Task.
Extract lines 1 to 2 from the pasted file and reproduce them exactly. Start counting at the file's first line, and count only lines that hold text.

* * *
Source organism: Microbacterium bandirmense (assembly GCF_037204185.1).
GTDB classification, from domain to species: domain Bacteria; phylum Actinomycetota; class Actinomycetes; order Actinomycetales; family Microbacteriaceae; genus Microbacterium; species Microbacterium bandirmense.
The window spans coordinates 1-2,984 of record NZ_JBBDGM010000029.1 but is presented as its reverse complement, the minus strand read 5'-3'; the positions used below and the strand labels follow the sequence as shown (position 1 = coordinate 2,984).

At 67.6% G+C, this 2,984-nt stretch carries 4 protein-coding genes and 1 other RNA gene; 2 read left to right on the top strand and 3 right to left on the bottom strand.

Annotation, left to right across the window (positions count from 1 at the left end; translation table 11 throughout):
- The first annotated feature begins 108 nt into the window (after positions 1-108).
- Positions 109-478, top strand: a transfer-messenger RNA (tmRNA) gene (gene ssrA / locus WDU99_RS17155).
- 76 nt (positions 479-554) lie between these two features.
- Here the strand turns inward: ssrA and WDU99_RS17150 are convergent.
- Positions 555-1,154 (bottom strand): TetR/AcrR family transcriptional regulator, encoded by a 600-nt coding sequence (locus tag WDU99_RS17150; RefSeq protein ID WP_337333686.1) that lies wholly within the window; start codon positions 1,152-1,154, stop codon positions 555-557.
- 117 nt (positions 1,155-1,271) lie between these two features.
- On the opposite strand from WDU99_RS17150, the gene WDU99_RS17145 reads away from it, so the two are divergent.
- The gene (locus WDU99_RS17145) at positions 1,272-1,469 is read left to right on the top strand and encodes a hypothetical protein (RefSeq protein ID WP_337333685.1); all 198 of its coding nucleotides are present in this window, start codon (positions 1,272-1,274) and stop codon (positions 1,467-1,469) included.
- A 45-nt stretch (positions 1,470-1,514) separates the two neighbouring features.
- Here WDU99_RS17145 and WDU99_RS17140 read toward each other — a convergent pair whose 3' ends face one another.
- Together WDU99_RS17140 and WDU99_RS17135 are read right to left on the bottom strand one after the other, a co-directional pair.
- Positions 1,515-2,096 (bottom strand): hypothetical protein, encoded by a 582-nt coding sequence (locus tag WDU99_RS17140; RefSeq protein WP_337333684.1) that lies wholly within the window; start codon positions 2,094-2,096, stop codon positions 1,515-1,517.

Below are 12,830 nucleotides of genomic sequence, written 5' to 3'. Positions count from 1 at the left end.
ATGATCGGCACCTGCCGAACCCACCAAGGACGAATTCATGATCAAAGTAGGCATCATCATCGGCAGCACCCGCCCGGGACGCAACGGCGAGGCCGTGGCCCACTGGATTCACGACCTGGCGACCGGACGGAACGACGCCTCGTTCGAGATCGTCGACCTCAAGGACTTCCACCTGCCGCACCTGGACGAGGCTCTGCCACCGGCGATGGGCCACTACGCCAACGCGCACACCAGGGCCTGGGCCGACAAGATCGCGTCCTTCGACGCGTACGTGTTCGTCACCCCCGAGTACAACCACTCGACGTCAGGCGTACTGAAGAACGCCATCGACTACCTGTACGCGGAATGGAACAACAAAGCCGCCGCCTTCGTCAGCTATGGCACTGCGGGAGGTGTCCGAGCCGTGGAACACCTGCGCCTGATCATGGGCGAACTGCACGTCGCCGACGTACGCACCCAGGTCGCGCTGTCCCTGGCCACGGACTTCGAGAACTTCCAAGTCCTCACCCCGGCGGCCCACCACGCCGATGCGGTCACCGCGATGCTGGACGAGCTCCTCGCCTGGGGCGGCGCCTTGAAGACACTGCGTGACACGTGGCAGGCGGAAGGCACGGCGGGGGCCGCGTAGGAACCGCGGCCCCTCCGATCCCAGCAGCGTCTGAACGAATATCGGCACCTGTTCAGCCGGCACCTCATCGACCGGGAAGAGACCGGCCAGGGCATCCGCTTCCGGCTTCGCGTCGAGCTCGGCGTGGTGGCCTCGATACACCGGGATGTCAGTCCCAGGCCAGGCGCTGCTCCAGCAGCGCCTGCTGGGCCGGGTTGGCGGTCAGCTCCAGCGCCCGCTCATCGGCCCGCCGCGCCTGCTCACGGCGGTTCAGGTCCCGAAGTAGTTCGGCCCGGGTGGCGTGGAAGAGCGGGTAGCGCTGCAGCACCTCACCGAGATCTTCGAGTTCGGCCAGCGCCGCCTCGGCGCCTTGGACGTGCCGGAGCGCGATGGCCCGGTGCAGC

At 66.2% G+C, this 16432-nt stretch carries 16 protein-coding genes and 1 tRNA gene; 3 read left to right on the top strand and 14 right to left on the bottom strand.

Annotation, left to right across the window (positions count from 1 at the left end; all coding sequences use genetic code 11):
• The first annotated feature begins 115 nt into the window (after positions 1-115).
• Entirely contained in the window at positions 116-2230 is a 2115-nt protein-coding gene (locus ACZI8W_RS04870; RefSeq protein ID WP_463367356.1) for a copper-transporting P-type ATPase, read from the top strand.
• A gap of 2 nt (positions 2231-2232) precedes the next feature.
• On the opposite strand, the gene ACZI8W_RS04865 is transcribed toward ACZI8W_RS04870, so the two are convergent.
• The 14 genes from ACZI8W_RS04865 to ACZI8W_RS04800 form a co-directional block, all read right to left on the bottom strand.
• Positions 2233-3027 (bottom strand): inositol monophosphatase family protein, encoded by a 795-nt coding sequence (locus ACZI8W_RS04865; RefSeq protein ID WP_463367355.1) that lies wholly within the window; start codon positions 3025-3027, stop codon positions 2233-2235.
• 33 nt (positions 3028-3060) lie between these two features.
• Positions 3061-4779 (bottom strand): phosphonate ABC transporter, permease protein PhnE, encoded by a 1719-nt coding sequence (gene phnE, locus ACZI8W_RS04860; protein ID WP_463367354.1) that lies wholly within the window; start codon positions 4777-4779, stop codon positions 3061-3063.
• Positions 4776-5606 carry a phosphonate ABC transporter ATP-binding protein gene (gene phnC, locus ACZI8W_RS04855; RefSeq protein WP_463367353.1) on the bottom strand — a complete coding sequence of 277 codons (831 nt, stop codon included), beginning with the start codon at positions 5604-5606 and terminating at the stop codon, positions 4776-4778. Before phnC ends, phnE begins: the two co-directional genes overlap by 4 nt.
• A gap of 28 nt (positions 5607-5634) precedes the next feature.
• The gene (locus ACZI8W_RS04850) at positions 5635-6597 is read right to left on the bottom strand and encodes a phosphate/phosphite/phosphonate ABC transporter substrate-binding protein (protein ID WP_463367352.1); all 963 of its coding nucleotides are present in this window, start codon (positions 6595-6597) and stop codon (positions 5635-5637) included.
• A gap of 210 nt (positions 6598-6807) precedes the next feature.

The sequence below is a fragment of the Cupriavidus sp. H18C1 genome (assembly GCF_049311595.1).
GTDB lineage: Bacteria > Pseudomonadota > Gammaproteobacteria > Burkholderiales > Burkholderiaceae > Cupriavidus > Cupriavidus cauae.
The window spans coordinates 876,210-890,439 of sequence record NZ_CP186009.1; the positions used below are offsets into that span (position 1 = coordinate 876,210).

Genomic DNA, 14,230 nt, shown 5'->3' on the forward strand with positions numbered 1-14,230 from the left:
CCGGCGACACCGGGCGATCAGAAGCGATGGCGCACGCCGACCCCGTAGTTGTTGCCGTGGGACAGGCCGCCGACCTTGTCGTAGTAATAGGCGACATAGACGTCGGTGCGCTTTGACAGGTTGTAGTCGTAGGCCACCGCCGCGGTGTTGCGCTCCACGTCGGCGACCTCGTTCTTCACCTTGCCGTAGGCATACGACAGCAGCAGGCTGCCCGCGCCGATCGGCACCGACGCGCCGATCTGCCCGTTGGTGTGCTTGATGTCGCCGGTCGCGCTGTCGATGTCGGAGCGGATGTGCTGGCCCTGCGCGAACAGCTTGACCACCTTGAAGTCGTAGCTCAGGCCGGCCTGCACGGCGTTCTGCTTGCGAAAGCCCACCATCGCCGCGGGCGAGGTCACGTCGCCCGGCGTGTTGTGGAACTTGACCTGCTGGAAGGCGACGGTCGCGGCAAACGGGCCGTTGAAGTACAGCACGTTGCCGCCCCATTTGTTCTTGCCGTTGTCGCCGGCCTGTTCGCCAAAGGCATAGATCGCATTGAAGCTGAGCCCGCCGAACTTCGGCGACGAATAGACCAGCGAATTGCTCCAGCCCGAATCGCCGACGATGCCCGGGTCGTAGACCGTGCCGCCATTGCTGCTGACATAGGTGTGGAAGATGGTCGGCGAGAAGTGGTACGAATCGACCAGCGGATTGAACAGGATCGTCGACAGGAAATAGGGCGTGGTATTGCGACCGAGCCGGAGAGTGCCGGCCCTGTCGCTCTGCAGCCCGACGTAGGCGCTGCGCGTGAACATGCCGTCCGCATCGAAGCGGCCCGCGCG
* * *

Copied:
Source organism: Microbacterium bandirmense (assembly GCF_037204185.1).
GTDB classification, from domain to species: domain Bacteria; phylum Actinomycetota; class Actinomycetes; order Actinomycetales; family Microbacteriaceae; genus Microbacterium; species Microbacterium bandirmense.